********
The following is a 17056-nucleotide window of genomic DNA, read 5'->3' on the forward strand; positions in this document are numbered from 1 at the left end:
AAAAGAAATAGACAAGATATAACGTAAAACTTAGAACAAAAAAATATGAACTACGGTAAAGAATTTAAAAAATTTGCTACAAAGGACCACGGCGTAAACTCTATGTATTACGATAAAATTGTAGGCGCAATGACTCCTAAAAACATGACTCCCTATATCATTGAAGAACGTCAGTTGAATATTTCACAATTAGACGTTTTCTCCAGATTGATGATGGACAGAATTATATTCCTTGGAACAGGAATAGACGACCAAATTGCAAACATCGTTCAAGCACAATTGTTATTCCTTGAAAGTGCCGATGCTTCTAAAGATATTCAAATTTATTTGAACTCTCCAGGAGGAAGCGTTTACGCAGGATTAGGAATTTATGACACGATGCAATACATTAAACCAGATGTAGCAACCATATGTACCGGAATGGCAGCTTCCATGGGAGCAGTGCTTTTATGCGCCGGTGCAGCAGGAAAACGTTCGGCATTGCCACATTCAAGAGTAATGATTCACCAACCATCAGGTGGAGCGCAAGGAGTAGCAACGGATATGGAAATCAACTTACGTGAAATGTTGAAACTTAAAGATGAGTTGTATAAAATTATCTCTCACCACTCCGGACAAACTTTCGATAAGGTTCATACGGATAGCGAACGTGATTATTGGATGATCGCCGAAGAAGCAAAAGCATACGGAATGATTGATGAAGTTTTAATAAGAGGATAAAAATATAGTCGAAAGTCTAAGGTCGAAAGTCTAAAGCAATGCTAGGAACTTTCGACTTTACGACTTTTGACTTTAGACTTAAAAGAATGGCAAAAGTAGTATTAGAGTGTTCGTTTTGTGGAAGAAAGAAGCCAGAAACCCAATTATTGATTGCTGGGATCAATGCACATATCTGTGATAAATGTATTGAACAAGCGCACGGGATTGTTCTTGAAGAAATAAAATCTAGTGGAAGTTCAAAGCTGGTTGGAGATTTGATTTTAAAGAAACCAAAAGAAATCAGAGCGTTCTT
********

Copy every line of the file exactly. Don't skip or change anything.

The following is a 17056-nucleotide window of genomic DNA, read 5'->3' on the forward strand; positions in this document are numbered from 1 at the left end:
AAAAGAAATAGACAAGATATAACGTAAAACTTAGAACAAAAAAATATGAACTACGGTAAAGAATTTAAAAAATTTGCTACAAAGGACCACGGCGTAAACTCTATGTATTACGATAAAATTGTAGGCGCAATGACTCCTAAAAACATGACTCCCTATATCATTGAAGAACGTCAGTTGAATATTTCACAATTAGACGTTTTCTCCAGATTGATGATGGACAGAATTATATTCCTTGGAACAGGAATAGACGACCAAATTGCAAACATCGTTCAAGCACAATTGTTATTCCTTGAAAGTGCCGATGCTTCTAAAGATATTCAAATTTATTTGAACTCTCCAGGAGGAAGCGTTTACGCAGGATTAGGAATTTATGACACGATGCAATACATTAAACCAGATGTAGCAACCATATGTACCGGAATGGCAGCTTCCATGGGAGCAGTGCTTTTATGCGCCGGTGCAGCAGGAAAACGTTCGGCATTGCCACATTCAAGAGTAATGATTCACCAACCATCAGGTGGAGCGCAAGGAGTAGCAACGGATATGGAAATCAACTTACGTGAAATGTTGAAACTTAAAGATGAGTTGTATAAAATTATCTCTCACCACTCCGGACAAACTTTCGATAAGGTTCATACGGATAGCGAACGTGATTATTGGATGATCGCCGAAGAAGCAAAAGCATACGGAATGATTGATGAAGTTTTAATAAGAGGATAAAAATATAGTCGAAAGTCTAAGGTCGAAAGTCTAAAGCAATGCTAGGAACTTTCGACTTTACGACTTTTGACTTTAGACTTAAAAGAATGGCAAAAGTAGTATTAGAGTGTTCGTTTTGTGGAAGAAAGAAGCCAGAAACCCAATTATTGATTGCTGGGATCAATGCACATATCTGTGATAAATGTATTGAACAAGCGCACGGGATTGTTCTTGAAGAAATAAAATCTAGTGGAAGTTCAAAGCTGGTTGGAGATTTGATTTTAAAGAAACCAAAAGAAATCAGAGCGTTCTT